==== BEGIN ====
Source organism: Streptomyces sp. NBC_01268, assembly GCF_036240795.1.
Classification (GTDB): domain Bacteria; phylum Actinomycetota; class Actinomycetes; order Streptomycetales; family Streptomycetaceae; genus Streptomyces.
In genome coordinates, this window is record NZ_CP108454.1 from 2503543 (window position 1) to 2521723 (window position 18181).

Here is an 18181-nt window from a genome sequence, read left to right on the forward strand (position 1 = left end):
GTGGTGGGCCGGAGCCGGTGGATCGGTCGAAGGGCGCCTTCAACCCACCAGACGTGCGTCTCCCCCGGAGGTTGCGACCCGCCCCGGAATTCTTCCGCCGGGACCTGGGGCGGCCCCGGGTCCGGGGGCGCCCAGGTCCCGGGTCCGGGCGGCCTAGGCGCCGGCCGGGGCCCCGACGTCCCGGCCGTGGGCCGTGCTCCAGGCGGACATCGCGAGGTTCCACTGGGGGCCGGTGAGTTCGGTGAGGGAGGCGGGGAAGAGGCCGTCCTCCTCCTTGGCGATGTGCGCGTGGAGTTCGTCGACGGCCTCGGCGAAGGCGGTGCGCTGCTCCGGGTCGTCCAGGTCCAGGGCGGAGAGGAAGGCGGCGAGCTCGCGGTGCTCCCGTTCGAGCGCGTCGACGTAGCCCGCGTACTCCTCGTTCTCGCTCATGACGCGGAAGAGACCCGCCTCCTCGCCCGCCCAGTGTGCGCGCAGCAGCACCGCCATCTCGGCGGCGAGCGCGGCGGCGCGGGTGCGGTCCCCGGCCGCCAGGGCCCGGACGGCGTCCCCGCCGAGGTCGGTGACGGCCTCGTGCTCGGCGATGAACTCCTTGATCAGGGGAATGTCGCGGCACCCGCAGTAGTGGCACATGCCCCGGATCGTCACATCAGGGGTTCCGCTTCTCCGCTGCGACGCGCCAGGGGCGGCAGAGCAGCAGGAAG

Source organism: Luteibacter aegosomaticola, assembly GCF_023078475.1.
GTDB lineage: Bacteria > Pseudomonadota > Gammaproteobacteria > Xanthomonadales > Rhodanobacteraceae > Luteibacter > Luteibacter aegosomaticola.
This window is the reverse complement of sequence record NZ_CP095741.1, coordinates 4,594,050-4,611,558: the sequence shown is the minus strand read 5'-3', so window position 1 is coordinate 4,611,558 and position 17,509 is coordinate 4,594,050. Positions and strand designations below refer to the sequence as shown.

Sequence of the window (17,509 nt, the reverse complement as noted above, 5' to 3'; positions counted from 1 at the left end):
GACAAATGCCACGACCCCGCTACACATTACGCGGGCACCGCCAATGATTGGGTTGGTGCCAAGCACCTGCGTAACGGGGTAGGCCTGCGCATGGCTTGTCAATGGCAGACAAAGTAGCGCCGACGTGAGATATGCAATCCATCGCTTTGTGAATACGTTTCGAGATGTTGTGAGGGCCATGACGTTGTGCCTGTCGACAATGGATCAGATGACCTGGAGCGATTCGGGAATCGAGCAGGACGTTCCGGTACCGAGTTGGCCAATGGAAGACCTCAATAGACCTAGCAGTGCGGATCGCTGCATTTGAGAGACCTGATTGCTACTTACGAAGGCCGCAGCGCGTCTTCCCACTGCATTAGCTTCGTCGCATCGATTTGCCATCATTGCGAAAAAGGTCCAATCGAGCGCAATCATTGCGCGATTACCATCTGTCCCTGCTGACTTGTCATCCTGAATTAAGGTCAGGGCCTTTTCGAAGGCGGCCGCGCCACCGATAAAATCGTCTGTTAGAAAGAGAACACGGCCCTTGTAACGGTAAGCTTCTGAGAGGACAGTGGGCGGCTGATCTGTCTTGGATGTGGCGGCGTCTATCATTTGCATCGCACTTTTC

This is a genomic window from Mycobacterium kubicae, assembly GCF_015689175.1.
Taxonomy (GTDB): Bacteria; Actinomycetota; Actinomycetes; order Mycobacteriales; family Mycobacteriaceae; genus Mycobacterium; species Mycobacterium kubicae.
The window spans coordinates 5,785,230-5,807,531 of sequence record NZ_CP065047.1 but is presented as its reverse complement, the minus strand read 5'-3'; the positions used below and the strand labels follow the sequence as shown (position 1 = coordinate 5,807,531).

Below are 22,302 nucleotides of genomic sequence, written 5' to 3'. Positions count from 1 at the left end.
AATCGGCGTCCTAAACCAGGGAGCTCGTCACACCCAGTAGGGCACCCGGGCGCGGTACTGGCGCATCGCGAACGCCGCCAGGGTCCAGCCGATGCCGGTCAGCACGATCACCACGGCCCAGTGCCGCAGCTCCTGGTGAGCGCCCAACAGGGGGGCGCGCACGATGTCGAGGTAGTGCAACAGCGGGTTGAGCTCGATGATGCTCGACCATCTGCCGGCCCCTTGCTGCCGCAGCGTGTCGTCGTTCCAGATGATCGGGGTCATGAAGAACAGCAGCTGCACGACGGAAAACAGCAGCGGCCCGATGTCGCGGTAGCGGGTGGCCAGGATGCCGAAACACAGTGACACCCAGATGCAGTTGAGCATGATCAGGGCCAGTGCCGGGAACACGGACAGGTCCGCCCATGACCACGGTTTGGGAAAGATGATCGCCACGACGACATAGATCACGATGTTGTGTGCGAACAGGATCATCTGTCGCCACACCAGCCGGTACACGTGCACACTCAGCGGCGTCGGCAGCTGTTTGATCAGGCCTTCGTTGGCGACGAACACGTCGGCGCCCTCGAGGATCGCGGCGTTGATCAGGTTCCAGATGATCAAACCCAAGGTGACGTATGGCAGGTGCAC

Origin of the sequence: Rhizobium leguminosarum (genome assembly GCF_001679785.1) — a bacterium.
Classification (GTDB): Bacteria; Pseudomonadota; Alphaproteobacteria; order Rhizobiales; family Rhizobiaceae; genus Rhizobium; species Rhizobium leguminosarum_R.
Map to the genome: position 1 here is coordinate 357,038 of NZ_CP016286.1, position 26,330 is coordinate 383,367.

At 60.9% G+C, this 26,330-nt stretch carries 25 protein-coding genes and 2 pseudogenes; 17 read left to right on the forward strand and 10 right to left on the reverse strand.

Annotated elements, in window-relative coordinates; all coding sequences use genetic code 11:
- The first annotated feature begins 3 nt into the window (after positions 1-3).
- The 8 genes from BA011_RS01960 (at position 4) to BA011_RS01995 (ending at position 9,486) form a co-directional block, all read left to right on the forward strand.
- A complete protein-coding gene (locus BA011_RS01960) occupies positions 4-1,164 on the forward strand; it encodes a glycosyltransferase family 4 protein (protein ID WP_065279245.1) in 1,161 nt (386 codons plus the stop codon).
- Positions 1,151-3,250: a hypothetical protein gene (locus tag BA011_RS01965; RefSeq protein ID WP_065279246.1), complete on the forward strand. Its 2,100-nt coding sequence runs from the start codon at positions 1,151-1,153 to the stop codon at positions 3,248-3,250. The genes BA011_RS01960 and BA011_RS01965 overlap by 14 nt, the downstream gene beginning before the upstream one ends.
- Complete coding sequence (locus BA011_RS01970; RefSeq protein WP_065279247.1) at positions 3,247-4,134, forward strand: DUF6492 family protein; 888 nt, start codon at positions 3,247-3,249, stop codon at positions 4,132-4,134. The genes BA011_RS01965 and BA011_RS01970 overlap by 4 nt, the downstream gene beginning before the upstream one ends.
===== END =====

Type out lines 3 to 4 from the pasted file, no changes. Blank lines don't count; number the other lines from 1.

In genome coordinates, this window is record NZ_CP108454.1 from 2503543 (window position 1) to 2521723 (window position 18181).

Here is an 18181-nt window from a genome sequence, read left to right on the forward strand (position 1 = left end):